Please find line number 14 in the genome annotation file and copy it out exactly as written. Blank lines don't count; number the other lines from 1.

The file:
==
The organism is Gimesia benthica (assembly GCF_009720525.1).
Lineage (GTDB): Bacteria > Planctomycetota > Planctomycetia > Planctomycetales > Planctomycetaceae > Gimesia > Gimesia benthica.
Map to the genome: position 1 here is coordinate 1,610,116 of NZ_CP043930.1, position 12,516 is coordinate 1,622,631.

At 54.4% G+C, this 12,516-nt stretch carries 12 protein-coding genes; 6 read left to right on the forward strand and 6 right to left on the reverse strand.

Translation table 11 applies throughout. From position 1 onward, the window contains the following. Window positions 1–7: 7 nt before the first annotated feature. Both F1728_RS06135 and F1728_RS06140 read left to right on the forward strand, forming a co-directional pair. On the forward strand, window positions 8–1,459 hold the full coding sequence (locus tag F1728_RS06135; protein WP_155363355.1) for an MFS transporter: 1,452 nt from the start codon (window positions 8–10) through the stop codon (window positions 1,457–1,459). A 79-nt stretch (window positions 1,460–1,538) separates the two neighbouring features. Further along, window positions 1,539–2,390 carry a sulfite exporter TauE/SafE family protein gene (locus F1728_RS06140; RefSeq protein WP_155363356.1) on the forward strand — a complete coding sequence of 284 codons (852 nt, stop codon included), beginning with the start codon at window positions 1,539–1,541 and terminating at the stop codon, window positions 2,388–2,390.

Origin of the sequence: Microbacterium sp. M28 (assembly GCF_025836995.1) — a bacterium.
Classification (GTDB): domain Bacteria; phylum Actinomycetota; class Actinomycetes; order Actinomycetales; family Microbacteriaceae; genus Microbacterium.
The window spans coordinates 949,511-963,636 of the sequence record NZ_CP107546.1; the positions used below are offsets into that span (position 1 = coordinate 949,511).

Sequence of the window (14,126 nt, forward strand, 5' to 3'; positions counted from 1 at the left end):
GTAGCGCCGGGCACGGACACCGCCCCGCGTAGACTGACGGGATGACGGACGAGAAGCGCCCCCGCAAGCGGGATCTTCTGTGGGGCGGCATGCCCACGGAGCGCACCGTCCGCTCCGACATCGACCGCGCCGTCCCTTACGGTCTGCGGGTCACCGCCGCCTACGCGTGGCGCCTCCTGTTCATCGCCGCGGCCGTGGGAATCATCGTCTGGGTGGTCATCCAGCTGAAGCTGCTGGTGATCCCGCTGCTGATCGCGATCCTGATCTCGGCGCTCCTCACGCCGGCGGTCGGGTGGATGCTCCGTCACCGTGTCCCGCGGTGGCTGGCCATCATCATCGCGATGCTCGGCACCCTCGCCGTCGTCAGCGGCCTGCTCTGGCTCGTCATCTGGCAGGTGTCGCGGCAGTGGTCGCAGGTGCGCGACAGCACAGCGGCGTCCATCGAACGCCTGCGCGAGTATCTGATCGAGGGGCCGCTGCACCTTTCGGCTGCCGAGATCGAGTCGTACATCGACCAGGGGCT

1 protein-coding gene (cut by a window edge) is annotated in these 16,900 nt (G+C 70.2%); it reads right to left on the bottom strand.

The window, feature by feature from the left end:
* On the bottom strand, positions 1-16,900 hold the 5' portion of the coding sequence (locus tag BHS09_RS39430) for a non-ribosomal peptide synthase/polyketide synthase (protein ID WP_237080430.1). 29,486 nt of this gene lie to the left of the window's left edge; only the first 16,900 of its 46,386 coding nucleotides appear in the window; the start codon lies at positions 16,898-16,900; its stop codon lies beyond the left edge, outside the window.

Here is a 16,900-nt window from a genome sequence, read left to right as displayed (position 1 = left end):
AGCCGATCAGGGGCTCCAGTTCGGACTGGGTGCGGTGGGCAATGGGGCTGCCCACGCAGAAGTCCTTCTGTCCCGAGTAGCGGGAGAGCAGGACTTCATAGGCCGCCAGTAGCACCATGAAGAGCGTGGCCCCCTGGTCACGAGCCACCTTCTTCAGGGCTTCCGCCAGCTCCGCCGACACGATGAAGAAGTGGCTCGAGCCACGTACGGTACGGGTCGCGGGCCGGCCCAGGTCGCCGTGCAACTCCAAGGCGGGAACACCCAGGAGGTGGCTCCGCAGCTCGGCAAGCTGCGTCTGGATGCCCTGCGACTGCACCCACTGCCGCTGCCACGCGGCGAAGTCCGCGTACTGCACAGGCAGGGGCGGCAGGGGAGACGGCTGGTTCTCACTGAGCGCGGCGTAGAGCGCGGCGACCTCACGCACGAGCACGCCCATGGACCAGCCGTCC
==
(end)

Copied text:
Here is a 16,900-nt window from a genome sequence, read left to right as displayed (position 1 = left end):